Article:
Potential impacts

Her findings open up the intriguing possibility that measuring Dynactin-1 expression levels in oesophageal adenocarcinoma biopsies might in the future offer doctors a way to predict whether the cancer is spreading, though she notes that remains to be validated.

It’s not the first time Chintapalli has entered the BTYSTE – as a second-year student she won third place in her category for a project that demonstrated anti-bacterial activity in spices, and last year she won the top spot in her category for her finding that raw garlic extract could reduce the growth of cervical cancer (HeLa) cells. The garlic project is being written up as an academic paper and she hopes that the oesophageal cancer work will also be published in the future.

Winning strategies

The day after being announced as a winner in the 2016 BTYSTE, Chintapalli talked about her project for hours, explaining to members of the public at the RDS what her work had involved and uncovered. Next to her were two other pupils from her school – Maria Louise Fufezan and Diana Bura – who won the overall BTYSTE award for looking at the impact of enzymes in animal feed on the tiny soil-dwelling worm C. elegans.

With these and other awards to its name, it hardly surprising that Loreto Secondary School Balbriggan bagged the NAPD award for Best Republic of Ireland School, which teacher Dr Niamh McNally accepted at the ceremony.

Chintapalli credits McNally and the other teachers who supported the participating students in weekly science clubs, and who spent parts of their Christmas holidays mentoring the students as they finished their projects. For her research, Chintapalli also linked in with researchers at St James’s Hospital and Trinity College Dublin.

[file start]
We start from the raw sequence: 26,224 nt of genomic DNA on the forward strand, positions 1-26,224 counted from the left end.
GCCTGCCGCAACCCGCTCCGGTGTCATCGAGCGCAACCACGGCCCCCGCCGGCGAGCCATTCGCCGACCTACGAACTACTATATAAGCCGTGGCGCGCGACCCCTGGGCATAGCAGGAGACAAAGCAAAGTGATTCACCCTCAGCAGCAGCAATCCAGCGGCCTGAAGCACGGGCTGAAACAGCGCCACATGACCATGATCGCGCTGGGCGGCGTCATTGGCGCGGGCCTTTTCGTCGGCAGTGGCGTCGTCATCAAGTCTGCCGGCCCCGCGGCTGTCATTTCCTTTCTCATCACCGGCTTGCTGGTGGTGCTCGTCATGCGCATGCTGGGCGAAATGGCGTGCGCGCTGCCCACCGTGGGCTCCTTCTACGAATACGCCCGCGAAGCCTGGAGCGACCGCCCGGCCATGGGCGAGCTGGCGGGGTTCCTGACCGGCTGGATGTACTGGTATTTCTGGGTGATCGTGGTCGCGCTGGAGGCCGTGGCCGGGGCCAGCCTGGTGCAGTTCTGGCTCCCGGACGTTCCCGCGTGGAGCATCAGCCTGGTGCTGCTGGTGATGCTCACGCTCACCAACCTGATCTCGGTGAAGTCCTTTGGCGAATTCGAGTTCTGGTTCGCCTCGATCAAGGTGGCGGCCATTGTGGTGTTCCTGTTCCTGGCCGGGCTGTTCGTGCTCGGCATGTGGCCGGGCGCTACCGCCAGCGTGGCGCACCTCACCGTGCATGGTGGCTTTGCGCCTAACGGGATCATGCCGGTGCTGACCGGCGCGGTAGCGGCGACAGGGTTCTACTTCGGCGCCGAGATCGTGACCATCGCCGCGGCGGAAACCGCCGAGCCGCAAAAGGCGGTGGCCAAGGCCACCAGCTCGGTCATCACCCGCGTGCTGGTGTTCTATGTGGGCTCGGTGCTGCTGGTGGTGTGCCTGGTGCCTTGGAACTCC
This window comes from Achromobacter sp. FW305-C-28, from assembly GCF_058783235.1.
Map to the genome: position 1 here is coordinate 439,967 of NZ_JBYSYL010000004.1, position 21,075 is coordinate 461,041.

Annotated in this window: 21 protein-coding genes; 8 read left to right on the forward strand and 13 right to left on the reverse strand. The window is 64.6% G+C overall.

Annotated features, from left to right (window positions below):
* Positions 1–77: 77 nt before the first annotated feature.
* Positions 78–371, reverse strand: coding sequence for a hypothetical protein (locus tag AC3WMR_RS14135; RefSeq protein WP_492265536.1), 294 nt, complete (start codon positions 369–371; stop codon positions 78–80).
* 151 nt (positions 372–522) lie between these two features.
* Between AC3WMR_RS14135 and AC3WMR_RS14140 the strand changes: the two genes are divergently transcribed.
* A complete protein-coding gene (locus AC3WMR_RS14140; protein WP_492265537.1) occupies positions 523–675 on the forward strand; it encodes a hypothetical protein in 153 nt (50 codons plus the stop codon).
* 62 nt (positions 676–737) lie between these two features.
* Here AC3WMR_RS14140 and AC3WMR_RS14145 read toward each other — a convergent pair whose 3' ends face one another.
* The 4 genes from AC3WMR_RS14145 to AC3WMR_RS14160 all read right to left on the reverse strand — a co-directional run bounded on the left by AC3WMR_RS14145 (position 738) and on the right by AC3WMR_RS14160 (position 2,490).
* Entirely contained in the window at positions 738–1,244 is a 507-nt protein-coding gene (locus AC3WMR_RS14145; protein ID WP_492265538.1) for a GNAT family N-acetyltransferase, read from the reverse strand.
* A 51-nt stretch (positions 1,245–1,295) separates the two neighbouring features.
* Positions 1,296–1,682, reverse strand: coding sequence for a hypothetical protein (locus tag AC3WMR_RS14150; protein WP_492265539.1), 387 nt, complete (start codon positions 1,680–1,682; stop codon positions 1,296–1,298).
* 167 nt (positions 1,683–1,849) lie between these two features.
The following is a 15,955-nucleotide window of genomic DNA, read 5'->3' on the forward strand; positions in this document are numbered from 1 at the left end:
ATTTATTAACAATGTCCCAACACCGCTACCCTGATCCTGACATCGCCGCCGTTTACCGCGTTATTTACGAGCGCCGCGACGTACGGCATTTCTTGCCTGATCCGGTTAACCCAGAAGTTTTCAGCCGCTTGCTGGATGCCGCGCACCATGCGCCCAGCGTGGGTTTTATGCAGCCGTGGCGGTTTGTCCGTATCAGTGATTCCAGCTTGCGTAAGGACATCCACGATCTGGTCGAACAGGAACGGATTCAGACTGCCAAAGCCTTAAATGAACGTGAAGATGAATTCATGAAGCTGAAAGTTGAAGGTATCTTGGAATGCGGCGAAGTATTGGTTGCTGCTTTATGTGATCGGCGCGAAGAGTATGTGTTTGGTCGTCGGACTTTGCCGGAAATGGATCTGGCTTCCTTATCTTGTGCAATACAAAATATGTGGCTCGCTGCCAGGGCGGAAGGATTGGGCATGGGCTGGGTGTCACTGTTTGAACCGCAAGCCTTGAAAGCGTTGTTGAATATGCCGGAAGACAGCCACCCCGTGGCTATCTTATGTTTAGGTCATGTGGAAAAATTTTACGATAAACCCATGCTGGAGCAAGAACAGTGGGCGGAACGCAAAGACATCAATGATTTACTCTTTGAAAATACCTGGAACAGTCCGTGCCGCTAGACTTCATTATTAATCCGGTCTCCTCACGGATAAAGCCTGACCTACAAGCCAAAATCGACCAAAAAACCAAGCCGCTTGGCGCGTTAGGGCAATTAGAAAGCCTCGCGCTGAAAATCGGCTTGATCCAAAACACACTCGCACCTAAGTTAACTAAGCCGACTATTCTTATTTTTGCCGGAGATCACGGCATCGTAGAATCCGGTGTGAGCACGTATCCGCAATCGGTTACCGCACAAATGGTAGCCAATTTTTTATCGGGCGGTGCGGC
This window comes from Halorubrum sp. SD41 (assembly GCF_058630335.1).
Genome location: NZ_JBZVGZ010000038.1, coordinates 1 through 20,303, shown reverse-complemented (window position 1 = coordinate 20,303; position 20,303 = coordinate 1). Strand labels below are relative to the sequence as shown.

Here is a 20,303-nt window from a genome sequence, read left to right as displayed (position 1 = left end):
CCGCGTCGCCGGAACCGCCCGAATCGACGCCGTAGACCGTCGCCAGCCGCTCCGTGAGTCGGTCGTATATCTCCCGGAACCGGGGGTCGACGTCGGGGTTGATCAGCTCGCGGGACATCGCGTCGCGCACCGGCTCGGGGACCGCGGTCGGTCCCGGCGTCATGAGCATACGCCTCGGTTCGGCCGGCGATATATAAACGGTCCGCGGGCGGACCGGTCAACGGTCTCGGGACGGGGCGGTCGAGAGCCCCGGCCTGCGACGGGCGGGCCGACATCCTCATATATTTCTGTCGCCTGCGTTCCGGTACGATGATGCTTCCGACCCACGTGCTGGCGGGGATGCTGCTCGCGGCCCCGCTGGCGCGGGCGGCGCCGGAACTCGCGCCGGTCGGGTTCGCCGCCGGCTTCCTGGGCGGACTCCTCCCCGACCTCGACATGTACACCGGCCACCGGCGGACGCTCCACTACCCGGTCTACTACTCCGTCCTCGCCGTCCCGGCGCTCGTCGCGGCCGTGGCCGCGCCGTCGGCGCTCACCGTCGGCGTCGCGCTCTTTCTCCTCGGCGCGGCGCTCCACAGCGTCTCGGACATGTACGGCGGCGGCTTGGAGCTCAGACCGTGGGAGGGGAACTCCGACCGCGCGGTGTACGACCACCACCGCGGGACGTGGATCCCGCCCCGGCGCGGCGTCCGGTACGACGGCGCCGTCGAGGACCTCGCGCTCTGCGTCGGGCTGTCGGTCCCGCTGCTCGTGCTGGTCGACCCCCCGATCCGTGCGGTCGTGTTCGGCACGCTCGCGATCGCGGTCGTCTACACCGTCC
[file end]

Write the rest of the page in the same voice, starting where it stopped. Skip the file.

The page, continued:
Know your stuff – and get stuck in

In the run up to the BTYSTE, Chintapalli says she thought about nothing but her project. For future participants, she says that ‘knowing your stuff’ is key – but also that because it is your own work you are best placed to explain it to judges. “Just remember that you did your project and you are the person who knows most about it,” she says.

As well as being a multiple winner at the BTYSTE, Chintapalli is a member of the Digital Youth Council, which looks to give young people in Ireland a voice about STEM. She is working on the Council’s strategy and communication.

And when she leaves school, she is keen to study medicine. “All this experience in science has really inspired me,” she says.

Chintapalli encourages young students, and particularly young women, who have an interest in STEM to take the plunge: “Science is all around us, you can tap into all the information, so don’t be afraid and get stuck in.”

Read all Siliconrepublic.com’s coverage from the BTYSTE 2016 here.

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Dr Claire O’Connell is a scientist-turned-writer with a PhD in cell biology and a master’s in science communication